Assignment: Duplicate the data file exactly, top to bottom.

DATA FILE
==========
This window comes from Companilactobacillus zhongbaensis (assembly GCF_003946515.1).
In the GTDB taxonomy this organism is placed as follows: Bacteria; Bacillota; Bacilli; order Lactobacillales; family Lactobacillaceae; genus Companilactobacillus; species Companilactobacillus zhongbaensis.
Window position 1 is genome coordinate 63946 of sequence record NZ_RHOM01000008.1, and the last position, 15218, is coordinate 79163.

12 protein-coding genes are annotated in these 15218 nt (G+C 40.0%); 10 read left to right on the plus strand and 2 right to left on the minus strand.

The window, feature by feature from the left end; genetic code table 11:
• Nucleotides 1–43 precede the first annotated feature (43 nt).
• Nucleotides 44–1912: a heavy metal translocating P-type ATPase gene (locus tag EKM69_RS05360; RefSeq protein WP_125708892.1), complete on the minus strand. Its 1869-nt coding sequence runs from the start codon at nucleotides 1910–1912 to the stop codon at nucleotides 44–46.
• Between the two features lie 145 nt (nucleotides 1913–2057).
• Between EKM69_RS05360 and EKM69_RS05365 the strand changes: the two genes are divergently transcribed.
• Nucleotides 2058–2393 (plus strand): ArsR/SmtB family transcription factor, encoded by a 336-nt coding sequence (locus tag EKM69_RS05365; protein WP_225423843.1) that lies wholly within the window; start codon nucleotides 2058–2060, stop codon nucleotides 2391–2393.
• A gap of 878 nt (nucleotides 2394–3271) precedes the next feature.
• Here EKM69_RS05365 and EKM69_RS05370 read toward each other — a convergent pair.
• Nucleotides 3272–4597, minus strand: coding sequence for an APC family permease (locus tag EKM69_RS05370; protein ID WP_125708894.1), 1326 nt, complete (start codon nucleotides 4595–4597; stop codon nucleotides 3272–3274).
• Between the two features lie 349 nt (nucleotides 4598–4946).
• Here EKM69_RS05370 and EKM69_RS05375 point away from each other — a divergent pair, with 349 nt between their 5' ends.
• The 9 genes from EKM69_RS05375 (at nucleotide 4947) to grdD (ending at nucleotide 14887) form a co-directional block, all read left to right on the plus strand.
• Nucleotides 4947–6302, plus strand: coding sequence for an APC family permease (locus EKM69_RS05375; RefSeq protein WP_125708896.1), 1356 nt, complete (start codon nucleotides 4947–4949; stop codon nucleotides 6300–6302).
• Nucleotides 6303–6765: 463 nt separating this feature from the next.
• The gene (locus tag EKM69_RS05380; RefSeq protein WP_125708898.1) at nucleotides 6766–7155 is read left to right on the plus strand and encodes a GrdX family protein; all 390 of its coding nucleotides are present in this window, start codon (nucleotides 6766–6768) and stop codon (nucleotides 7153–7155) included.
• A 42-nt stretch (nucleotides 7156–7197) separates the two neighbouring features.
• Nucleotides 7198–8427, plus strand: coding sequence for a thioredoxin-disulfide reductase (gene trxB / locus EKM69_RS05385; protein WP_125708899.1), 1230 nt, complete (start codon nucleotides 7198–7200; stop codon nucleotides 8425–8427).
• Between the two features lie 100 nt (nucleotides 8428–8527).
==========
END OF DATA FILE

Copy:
This window comes from Companilactobacillus zhongbaensis (assembly GCF_003946515.1).
In the GTDB taxonomy this organism is placed as follows: Bacteria; Bacillota; Bacilli; order Lactobacillales; family Lactobacillaceae; genus Companilactobacillus; species Companilactobacillus zhongbaensis.
Window position 1 is genome coordinate 63946 of sequence record NZ_RHOM01000008.1, and the last position, 15218, is coordinate 79163.

12 protein-coding genes are annotated in these 15218 nt (G+C 40.0%); 10 read left to right on the plus strand and 2 right to left on the minus strand.

The window, feature by feature from the left end; genetic code table 11:
• Nucleotides 1–43 precede the first annotated feature (43 nt).
• Nucleotides 44–1912: a heavy metal translocating P-type ATPase gene (locus tag EKM69_RS05360; RefSeq protein WP_125708892.1), complete on the minus strand. Its 1869-nt coding sequence runs from the start codon at nucleotides 1910–1912 to the stop codon at nucleotides 44–46.
• Between the two features lie 145 nt (nucleotides 1913–2057).
• Between EKM69_RS05360 and EKM69_RS05365 the strand changes: the two genes are divergently transcribed.
• Nucleotides 2058–2393 (plus strand): ArsR/SmtB family transcription factor, encoded by a 336-nt coding sequence (locus tag EKM69_RS05365; protein WP_225423843.1) that lies wholly within the window; start codon nucleotides 2058–2060, stop codon nucleotides 2391–2393.
• A gap of 878 nt (nucleotides 2394–3271) precedes the next feature.
• Here EKM69_RS05365 and EKM69_RS05370 read toward each other — a convergent pair.
• Nucleotides 3272–4597, minus strand: coding sequence for an APC family permease (locus tag EKM69_RS05370; protein ID WP_125708894.1), 1326 nt, complete (start codon nucleotides 4595–4597; stop codon nucleotides 3272–3274).
• Between the two features lie 349 nt (nucleotides 4598–4946).
• Here EKM69_RS05370 and EKM69_RS05375 point away from each other — a divergent pair, with 349 nt between their 5' ends.
• The 9 genes from EKM69_RS05375 (at nucleotide 4947) to grdD (ending at nucleotide 14887) form a co-directional block, all read left to right on the plus strand.
• Nucleotides 4947–6302, plus strand: coding sequence for an APC family permease (locus EKM69_RS05375; RefSeq protein WP_125708896.1), 1356 nt, complete (start codon nucleotides 4947–4949; stop codon nucleotides 6300–6302).
• Nucleotides 6303–6765: 463 nt separating this feature from the next.
• The gene (locus tag EKM69_RS05380; RefSeq protein WP_125708898.1) at nucleotides 6766–7155 is read left to right on the plus strand and encodes a GrdX family protein; all 390 of its coding nucleotides are present in this window, start codon (nucleotides 6766–6768) and stop codon (nucleotides 7153–7155) included.
• A 42-nt stretch (nucleotides 7156–7197) separates the two neighbouring features.
• Nucleotides 7198–8427, plus strand: coding sequence for a thioredoxin-disulfide reductase (gene trxB / locus EKM69_RS05385; protein WP_125708899.1), 1230 nt, complete (start codon nucleotides 7198–7200; stop codon nucleotides 8425–8427).
• Between the two features lie 100 nt (nucleotides 8428–8527).